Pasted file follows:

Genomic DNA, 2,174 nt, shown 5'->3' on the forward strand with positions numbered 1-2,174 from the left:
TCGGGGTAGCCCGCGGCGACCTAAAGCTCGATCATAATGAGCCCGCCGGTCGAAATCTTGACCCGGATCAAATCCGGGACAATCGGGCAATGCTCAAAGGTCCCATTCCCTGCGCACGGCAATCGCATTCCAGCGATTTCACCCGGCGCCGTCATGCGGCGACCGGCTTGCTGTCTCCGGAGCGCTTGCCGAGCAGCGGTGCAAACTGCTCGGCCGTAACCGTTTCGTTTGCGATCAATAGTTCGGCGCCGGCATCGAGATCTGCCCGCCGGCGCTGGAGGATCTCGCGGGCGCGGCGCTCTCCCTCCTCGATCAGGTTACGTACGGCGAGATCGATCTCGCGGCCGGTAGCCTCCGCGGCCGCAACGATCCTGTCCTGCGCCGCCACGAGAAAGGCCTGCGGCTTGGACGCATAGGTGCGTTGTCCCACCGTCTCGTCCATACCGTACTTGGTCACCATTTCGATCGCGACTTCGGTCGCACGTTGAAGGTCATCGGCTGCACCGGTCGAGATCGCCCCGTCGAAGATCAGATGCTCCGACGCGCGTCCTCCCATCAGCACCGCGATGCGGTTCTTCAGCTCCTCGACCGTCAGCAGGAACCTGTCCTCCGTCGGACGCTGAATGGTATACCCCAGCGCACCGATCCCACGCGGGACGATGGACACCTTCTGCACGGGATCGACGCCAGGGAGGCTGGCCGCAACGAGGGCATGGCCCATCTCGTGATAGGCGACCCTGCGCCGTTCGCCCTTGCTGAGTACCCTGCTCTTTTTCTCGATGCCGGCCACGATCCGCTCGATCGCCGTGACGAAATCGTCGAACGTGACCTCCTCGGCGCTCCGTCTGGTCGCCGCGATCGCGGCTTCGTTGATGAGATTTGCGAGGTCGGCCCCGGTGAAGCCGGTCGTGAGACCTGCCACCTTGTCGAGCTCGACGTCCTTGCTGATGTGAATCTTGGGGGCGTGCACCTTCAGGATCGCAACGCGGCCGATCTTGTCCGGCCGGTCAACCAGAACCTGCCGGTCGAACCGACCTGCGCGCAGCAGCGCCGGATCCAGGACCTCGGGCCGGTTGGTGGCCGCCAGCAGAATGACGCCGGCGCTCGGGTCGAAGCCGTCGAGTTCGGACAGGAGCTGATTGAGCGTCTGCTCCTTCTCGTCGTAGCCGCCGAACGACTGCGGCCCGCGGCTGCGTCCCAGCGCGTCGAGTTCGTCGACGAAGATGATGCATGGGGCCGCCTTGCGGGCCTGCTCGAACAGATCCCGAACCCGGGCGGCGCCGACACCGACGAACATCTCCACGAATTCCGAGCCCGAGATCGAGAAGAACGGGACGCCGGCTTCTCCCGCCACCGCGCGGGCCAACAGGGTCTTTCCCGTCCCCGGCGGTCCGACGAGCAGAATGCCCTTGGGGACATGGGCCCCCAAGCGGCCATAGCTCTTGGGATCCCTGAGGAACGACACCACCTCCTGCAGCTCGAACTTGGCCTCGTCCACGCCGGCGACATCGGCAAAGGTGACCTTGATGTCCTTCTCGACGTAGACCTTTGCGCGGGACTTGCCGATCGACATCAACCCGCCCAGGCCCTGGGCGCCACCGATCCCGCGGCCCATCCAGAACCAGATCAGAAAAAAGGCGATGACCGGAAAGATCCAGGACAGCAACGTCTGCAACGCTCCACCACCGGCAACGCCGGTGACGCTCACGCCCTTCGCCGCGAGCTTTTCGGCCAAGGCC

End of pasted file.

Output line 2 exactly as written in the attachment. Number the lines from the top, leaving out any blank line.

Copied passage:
TCGGGGTAGCCCGCGGCGACCTAAAGCTCGATCATAATGAGCCCGCCGGTCGAAATCTTGACCCGGATCAAATCCGGGACAATCGGGCAATGCTCAAAGGTCCCATTCCCTGCGCACGGCAATCGCATTCCAGCGATTTCACCCGGCGCCGTCATGCGGCGACCGGCTTGCTGTCTCCGGAGCGCTTGCCGAGCAGCGGTGCAAACTGCTCGGCCGTAACCGTTTCGTTTGCGATCAATAGTTCGGCGCCGGCATCGAGATCTGCCCGCCGGCGCTGGAGGATCTCGCGGGCGCGGCGCTCTCCCTCCTCGATCAGGTTACGTACGGCGAGATCGATCTCGCGGCCGGTAGCCTCCGCGGCCGCAACGATCCTGTCCTGCGCCGCCACGAGAAAGGCCTGCGGCTTGGACGCATAGGTGCGTTGTCCCACCGTCTCGTCCATACCGTACTTGGTCACCATTTCGATCGCGACTTCGGTCGCACGTTGAAGGTCATCGGCTGCACCGGTCGAGATCGCCCCGTCGAAGATCAGATGCTCCGACGCGCGTCCTCCCATCAGCACCGCGATGCGGTTCTTCAGCTCCTCGACCGTCAGCAGGAACCTGTCCTCCGTCGGACGCTGAATGGTATACCCCAGCGCACCGATCCCACGCGGGACGATGGACACCTTCTGCACGGGATCGACGCCAGGGAGGCTGGCCGCAACGAGGGCATGGCCCATCTCGTGATAGGCGACCCTGCGCCGTTCGCCCTTGCTGAGTACCCTGCTCTTTTTCTCGATGCCGGCCACGATCCGCTCGATCGCCGTGACGAAATCGTCGAACGTGACCTCCTCGGCGCTCCGTCTGGTCGCCGCGATCGCGGCTTCGTTGATGAGATTTGCGAGGTCGGCCCCGGTGAAGCCGGTCGTGAGACCTGCCACCTTGTCGAGCTCGACGTCCTTGCTGATGTGAATCTTGGGGGCGTGCACCTTCAGGATCGCAACGCGGCCGATCTTGTCCGGCCGGTCAACCAGAACCTGCCGGTCGAACCGACCTGCGCGCAGCAGCGCCGGATCCAGGACCTCGGGCCGGTTGGTGGCCGCCAGCAGAATGACGCCGGCGCTCGGGTCGAAGCCGTCGAGTTCGGACAGGAGCTGATTGAGCGTCTGCTCCTTCTCGTCGTAGCCGCCGAACGACTGCGGCCCGCGGCTGCGTCCCAGCGCGTCGAGTTCGTCGACGAAGATGATGCATGGGGCCGCCTTGCGGGCCTGCTCGAACAGATCCCGAACCCGGGCGGCGCCGACACCGACGAACATCTCCACGAATTCCGAGCCCGAGATCGAGAAGAACGGGACGCCGGCTTCTCCCGCCACCGCGCGGGCCAACAGGGTCTTTCCCGTCCCCGGCGGTCCGACGAGCAGAATGCCCTTGGGGACATGGGCCCCCAAGCGGCCATAGCTCTTGGGATCCCTGAGGAACGACACCACCTCCTGCAGCTCGAACTTGGCCTCGTCCACGCCGGCGACATCGGCAAAGGTGACCTTGATGTCCTTCTCGACGTAGACCTTTGCGCGGGACTTGCCGATCGACATCAACCCGCCCAGGCCCTGGGCGCCACCGATCCCGCGGCCCATCCAGAACCAGATCAGAAAAAAGGCGATGACCGGAAAGATCCAGGACAGCAACGTCTGCAACGCTCCACCACCGGCAACGCCGGTGACGCTCACGCCCTTCGCCGCGAGCTTTTCGGCCAAGGCC